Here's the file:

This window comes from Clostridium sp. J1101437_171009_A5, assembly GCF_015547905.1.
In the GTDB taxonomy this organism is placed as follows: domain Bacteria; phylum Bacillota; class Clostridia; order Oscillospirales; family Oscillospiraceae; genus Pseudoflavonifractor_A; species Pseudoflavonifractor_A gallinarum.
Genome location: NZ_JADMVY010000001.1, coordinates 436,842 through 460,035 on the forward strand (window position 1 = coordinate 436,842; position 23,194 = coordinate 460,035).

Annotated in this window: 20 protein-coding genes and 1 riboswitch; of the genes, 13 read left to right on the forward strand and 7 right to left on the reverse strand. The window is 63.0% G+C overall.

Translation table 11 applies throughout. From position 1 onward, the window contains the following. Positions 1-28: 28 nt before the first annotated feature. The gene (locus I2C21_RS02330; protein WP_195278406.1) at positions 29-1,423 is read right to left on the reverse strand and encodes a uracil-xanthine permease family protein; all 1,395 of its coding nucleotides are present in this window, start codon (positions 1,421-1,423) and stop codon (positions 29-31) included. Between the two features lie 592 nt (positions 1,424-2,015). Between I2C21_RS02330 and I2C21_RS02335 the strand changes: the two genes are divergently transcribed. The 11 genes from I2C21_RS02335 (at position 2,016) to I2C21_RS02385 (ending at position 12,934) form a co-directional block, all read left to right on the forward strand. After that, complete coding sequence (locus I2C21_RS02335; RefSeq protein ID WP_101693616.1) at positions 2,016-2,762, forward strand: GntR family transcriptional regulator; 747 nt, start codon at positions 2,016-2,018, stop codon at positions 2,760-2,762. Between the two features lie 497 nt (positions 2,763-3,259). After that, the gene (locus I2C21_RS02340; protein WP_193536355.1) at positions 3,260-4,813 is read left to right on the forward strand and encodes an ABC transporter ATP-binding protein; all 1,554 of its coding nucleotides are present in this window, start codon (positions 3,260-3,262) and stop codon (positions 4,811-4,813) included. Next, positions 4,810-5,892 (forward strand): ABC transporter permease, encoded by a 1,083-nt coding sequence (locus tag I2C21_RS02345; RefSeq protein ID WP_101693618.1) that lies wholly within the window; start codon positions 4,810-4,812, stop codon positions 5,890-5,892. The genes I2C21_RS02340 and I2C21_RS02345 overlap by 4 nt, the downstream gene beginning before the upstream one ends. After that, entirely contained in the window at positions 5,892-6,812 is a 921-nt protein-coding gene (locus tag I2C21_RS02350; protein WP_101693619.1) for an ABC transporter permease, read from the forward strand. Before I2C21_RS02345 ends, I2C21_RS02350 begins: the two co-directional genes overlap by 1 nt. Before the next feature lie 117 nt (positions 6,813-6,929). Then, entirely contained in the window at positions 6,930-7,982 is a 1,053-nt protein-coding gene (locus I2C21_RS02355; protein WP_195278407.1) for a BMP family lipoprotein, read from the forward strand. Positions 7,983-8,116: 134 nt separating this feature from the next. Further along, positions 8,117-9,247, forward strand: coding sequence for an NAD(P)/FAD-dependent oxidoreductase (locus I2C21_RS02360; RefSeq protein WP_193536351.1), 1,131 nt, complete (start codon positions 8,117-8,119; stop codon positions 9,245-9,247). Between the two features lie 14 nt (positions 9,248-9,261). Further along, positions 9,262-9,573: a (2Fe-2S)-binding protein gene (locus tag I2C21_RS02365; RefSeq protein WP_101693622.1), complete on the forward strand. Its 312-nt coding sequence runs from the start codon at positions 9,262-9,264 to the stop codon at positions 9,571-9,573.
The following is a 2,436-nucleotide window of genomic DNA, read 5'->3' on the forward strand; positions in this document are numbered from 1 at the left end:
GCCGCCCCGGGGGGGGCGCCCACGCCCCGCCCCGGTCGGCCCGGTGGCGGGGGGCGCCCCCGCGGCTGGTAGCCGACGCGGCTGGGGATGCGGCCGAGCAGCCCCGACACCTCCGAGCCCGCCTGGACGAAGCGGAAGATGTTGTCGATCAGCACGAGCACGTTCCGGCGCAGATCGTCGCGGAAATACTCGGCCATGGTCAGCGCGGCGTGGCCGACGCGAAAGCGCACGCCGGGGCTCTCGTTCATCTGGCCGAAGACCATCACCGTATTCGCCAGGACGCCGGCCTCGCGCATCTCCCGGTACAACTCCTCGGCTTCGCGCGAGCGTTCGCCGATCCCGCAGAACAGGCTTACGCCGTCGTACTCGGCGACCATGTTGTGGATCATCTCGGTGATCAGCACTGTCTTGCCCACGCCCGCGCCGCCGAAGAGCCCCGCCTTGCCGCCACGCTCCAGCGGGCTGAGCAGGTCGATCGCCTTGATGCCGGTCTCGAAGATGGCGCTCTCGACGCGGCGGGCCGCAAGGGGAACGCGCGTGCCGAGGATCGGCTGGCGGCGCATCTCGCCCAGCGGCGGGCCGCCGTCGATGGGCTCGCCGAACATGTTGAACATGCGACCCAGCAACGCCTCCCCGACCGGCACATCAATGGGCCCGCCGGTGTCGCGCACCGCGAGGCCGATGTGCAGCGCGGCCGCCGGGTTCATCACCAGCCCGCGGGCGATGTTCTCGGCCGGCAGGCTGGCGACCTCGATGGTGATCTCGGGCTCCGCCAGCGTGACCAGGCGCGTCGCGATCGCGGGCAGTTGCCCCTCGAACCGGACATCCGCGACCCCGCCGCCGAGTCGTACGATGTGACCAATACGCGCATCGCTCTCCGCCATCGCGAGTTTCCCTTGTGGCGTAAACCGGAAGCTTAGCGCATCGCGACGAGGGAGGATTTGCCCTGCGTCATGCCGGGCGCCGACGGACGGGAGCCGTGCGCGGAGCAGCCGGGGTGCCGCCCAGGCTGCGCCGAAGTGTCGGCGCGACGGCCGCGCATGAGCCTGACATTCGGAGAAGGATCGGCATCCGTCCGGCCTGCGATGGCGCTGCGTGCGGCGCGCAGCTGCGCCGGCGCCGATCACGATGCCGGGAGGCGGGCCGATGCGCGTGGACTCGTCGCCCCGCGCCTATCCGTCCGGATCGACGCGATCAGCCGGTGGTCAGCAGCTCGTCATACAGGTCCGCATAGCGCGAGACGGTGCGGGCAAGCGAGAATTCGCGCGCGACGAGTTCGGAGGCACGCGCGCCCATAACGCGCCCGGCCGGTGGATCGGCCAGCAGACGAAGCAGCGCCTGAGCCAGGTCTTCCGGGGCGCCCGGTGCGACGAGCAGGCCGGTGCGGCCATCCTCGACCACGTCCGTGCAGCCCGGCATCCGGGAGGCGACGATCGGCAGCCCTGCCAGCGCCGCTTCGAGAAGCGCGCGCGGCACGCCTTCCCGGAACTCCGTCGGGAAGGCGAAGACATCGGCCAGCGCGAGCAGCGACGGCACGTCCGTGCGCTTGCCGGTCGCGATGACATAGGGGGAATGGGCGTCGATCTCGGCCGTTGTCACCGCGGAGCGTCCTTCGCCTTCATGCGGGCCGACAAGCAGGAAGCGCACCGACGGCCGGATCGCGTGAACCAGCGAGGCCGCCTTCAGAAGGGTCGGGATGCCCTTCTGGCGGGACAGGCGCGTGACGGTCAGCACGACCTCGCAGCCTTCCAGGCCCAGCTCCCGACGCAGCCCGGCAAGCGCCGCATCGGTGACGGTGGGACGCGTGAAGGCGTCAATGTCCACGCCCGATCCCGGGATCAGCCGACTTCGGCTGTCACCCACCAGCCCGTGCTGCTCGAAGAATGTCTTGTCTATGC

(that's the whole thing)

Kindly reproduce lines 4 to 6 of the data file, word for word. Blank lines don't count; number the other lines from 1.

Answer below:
Annotated in this window: 20 protein-coding genes and 1 riboswitch; of the genes, 13 read left to right on the forward strand and 7 right to left on the reverse strand. The window is 63.0% G+C overall.

Translation table 11 applies throughout. From position 1 onward, the window contains the following. Positions 1-28: 28 nt before the first annotated feature. The gene (locus I2C21_RS02330; protein WP_195278406.1) at positions 29-1,423 is read right to left on the reverse strand and encodes a uracil-xanthine permease family protein; all 1,395 of its coding nucleotides are present in this window, start codon (positions 1,421-1,423) and stop codon (positions 29-31) included. Between the two features lie 592 nt (positions 1,424-2,015). Between I2C21_RS02330 and I2C21_RS02335 the strand changes: the two genes are divergently transcribed. The 11 genes from I2C21_RS02335 (at position 2,016) to I2C21_RS02385 (ending at position 12,934) form a co-directional block, all read left to right on the forward strand. After that, complete coding sequence (locus I2C21_RS02335; RefSeq protein ID WP_101693616.1) at positions 2,016-2,762, forward strand: GntR family transcriptional regulator; 747 nt, start codon at positions 2,016-2,018, stop codon at positions 2,760-2,762. Between the two features lie 497 nt (positions 2,763-3,259). After that, the gene (locus I2C21_RS02340; protein WP_193536355.1) at positions 3,260-4,813 is read left to right on the forward strand and encodes an ABC transporter ATP-binding protein; all 1,554 of its coding nucleotides are present in this window, start codon (positions 3,260-3,262) and stop codon (positions 4,811-4,813) included. Next, positions 4,810-5,892 (forward strand): ABC transporter permease, encoded by a 1,083-nt coding sequence (locus tag I2C21_RS02345; RefSeq protein ID WP_101693618.1) that lies wholly within the window; start codon positions 4,810-4,812, stop codon positions 5,890-5,892. The genes I2C21_RS02340 and I2C21_RS02345 overlap by 4 nt, the downstream gene beginning before the upstream one ends. After that, entirely contained in the window at positions 5,892-6,812 is a 921-nt protein-coding gene (locus tag I2C21_RS02350; protein WP_101693619.1) for an ABC transporter permease, read from the forward strand. Before I2C21_RS02345 ends, I2C21_RS02350 begins: the two co-directional genes overlap by 1 nt. Before the next feature lie 117 nt (positions 6,813-6,929). Then, entirely contained in the window at positions 6,930-7,982 is a 1,053-nt protein-coding gene (locus I2C21_RS02355; protein WP_195278407.1) for a BMP family lipoprotein, read from the forward strand. Positions 7,983-8,116: 134 nt separating this feature from the next. Further along, positions 8,117-9,247, forward strand: coding sequence for an NAD(P)/FAD-dependent oxidoreductase (locus I2C21_RS02360; RefSeq protein WP_193536351.1), 1,131 nt, complete (start codon positions 8,117-8,119; stop codon positions 9,245-9,247). Between the two features lie 14 nt (positions 9,248-9,261). Further along, positions 9,262-9,573: a (2Fe-2S)-binding protein gene (locus tag I2C21_RS02365; RefSeq protein WP_101693622.1), complete on the forward strand. Its 312-nt coding sequence runs from the start codon at positions 9,262-9,264 to the stop codon at positions 9,571-9,573.
The following is a 2,436-nucleotide window of genomic DNA, read 5'->3' on the forward strand; positions in this document are numbered from 1 at the left end: